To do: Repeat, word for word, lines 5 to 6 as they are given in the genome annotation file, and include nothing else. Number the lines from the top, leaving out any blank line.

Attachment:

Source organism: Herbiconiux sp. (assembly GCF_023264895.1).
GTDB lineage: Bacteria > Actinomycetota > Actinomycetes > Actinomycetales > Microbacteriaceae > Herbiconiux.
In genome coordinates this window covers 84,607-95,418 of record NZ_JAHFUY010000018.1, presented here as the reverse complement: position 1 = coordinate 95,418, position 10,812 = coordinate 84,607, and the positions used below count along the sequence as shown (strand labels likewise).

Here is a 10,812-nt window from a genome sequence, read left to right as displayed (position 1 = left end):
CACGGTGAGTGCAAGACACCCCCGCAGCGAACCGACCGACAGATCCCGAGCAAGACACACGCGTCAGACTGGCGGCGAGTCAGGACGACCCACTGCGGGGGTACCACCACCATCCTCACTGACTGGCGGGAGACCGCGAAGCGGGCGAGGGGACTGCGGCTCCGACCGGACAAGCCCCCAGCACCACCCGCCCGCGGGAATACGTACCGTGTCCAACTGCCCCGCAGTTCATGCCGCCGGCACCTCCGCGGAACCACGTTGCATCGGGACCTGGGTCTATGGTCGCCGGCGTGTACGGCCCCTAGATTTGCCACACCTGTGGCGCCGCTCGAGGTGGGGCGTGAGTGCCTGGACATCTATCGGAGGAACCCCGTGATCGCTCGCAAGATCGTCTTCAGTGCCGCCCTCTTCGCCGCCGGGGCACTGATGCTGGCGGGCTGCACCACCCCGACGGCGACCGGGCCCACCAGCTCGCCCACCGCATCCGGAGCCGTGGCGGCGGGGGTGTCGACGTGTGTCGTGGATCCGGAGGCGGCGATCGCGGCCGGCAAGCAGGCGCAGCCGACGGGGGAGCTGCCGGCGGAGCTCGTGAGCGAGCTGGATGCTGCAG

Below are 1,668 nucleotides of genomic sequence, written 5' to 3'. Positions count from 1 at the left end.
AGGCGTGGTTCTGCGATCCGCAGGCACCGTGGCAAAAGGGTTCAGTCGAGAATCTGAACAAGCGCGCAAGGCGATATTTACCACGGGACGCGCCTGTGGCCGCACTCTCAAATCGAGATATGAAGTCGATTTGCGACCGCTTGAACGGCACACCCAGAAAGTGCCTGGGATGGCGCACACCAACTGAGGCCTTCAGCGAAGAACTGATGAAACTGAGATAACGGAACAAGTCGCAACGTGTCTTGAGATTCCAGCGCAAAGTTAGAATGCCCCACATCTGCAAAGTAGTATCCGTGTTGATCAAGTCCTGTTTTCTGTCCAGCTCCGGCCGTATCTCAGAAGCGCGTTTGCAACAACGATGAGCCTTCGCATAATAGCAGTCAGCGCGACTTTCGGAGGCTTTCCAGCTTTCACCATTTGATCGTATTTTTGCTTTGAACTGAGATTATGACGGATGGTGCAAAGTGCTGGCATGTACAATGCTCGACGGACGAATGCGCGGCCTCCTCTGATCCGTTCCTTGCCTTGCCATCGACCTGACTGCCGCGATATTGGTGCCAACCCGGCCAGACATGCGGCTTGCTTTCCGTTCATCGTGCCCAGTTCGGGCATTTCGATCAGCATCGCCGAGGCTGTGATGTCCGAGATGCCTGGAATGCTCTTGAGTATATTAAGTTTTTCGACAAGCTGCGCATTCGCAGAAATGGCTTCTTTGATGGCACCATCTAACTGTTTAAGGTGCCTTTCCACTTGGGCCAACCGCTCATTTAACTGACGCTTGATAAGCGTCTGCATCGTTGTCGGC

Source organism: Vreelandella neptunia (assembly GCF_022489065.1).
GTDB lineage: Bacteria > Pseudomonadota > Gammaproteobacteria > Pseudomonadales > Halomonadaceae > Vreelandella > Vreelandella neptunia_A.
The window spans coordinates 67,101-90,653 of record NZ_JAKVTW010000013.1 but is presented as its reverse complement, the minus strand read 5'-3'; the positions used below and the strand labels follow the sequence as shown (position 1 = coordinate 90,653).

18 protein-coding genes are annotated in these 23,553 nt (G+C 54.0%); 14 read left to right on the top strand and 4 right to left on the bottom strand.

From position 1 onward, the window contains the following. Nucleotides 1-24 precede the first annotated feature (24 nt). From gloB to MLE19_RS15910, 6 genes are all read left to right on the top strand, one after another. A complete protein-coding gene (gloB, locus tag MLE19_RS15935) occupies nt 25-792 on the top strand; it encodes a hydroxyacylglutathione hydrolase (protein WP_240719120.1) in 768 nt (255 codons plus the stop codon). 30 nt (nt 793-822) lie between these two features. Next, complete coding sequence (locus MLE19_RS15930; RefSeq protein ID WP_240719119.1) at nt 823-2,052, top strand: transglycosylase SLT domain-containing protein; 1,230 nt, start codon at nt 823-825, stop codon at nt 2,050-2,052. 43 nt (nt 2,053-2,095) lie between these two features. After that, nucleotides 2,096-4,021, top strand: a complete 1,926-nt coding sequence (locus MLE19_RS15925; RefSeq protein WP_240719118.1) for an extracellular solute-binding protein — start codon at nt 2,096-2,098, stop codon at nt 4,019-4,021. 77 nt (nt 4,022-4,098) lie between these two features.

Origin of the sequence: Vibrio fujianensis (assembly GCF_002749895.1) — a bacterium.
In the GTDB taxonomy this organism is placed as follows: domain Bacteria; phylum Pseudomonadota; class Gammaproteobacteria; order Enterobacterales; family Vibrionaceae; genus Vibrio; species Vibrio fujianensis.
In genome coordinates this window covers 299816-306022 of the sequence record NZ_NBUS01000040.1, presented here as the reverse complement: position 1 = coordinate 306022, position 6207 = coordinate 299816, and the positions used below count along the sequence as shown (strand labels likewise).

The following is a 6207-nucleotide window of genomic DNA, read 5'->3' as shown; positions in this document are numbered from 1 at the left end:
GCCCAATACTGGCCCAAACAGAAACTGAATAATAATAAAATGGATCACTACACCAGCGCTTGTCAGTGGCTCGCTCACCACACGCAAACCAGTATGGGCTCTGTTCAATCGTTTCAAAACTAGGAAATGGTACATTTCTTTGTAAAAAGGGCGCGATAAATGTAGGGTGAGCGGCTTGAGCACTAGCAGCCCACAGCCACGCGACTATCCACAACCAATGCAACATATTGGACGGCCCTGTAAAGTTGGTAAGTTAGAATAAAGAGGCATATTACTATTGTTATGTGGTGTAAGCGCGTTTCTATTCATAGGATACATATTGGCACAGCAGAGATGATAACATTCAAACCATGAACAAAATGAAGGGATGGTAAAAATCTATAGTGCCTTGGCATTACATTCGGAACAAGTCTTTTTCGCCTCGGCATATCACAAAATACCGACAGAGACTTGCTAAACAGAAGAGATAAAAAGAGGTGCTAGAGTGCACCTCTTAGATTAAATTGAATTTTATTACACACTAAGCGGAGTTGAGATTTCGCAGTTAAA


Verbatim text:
CACGGTGAGTGCAAGACACCCCCGCAGCGAACCGACCGACAGATCCCGAGCAAGACACACGCGTCAGACTGGCGGCGAGTCAGGACGACCCACTGCGGGGGTACCACCACCATCCTCACTGACTGGCGGGAGACCGCGAAGCGGGCGAGGGGACTGCGGCTCCGACCGGACAAGCCCCCAGCACCACCCGCCCGCGGGAATACGTACCGTGTCCAACTGCCCCGCAGTTCATGCCGCCGGCACCTCCGCGGAACCACGTTGCATCGGGACCTGGGTCTATGGTCGCCGGCGTGTACGGCCCCTAGATTTGCCACACCTGTGGCGCCGCTCGAGGTGGGGCGTGAGTGCCTGGACATCTATCGGAGGAACCCCGTGATCGCTCGCAAGATCGTCTTCAGTGCCGCCCTCTTCGCCGCCGGGGCACTGATGCTGGCGGGCTGCACCACCCCGACGGCGACCGGGCCCACCAGCTCGCCCACCGCATCCGGAGCCGTGGCGGCGGGGGTGTCGACGTGTGTCGTGGATCCGGAGGCGGCGATCGCGGCCGGCAAGCAGGCGCAGCCGACGGGGGAGCTGCCGGCGGAGCTCGTGAGCGAGCTGGATGCTGCAG

Below are 1,668 nucleotides of genomic sequence, written 5' to 3'. Positions count from 1 at the left end.